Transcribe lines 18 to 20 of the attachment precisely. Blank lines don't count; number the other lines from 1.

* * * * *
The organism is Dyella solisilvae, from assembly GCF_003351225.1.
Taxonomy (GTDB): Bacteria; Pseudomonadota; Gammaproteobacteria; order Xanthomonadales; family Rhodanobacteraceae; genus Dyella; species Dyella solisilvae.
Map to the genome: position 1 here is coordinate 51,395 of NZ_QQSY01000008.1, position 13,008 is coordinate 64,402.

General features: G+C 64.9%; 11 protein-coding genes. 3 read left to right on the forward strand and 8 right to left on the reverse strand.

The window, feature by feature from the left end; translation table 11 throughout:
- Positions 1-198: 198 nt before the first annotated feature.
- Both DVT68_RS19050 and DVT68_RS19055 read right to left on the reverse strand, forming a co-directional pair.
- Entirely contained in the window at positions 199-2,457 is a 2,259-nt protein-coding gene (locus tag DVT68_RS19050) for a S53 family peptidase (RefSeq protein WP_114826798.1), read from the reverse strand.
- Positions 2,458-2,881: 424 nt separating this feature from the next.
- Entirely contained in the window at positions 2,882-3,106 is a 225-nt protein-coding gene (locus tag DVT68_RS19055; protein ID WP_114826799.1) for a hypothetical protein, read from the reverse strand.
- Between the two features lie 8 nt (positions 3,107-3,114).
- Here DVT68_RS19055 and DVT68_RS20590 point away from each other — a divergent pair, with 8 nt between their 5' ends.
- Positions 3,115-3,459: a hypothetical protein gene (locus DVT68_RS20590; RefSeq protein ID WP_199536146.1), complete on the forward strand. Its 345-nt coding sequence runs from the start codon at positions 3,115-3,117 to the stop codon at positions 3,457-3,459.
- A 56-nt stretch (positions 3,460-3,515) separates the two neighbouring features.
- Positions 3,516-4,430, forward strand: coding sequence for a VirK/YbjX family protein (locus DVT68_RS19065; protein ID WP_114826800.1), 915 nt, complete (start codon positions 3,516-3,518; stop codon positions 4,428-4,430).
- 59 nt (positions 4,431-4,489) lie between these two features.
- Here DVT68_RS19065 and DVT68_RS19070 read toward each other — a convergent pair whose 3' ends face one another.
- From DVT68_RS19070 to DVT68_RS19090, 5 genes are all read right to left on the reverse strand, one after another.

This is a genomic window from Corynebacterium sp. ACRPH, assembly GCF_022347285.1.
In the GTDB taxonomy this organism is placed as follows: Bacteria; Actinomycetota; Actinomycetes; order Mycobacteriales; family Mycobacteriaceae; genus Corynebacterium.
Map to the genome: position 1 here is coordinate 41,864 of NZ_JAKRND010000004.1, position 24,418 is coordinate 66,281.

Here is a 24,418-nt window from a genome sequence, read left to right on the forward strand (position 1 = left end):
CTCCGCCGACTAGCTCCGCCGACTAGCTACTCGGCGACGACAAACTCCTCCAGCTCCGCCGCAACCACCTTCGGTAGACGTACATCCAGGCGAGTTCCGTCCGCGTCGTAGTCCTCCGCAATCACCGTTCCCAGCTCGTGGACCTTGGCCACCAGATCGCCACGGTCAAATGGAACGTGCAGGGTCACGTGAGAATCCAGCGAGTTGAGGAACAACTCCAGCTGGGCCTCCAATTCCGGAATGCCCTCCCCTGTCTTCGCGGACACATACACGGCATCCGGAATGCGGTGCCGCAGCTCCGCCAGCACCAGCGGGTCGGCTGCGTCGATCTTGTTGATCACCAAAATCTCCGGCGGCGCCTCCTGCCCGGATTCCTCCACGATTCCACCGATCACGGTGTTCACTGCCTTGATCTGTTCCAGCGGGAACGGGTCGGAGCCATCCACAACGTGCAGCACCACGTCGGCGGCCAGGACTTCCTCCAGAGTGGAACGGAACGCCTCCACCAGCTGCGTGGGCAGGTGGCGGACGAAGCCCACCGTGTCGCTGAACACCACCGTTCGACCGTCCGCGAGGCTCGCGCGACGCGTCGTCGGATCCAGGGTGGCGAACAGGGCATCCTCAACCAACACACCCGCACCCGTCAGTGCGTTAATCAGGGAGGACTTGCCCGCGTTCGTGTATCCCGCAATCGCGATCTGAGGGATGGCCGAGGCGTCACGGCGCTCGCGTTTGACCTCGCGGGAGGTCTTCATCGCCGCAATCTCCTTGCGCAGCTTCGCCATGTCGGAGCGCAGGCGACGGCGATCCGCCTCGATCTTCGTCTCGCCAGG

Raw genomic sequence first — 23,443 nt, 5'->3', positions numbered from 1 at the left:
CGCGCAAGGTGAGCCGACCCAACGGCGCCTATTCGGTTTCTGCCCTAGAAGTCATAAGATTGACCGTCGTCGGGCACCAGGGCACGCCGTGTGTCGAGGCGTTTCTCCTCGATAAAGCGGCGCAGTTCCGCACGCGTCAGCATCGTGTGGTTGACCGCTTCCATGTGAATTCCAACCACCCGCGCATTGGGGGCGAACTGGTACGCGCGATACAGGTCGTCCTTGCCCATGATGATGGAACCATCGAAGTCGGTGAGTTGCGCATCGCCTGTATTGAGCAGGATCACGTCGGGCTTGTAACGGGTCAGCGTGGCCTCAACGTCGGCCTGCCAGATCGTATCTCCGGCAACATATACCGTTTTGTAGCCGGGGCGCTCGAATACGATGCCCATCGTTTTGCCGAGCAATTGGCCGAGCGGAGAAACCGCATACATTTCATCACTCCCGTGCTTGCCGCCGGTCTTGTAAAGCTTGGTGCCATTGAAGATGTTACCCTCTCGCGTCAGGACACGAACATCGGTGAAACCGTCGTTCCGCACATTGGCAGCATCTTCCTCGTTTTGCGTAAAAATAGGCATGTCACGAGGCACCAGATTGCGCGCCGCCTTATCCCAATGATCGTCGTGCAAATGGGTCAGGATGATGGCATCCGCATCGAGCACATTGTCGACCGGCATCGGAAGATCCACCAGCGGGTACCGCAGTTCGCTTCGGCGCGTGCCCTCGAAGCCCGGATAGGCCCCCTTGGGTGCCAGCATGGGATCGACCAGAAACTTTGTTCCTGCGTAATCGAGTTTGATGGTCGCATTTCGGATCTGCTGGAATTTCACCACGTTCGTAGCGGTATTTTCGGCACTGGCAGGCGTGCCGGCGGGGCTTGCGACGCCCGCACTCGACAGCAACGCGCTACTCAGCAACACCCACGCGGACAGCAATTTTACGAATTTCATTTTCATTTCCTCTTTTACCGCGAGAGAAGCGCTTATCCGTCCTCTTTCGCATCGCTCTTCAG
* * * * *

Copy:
- From DVT68_RS19070 to DVT68_RS19090, 5 genes are all read right to left on the reverse strand, one after another.

This is a genomic window from Corynebacterium sp. ACRPH, assembly GCF_022347285.1.
In the GTDB taxonomy this organism is placed as follows: Bacteria; Actinomycetota; Actinomycetes; order Mycobacteriales; family Mycobacteriaceae; genus Corynebacterium.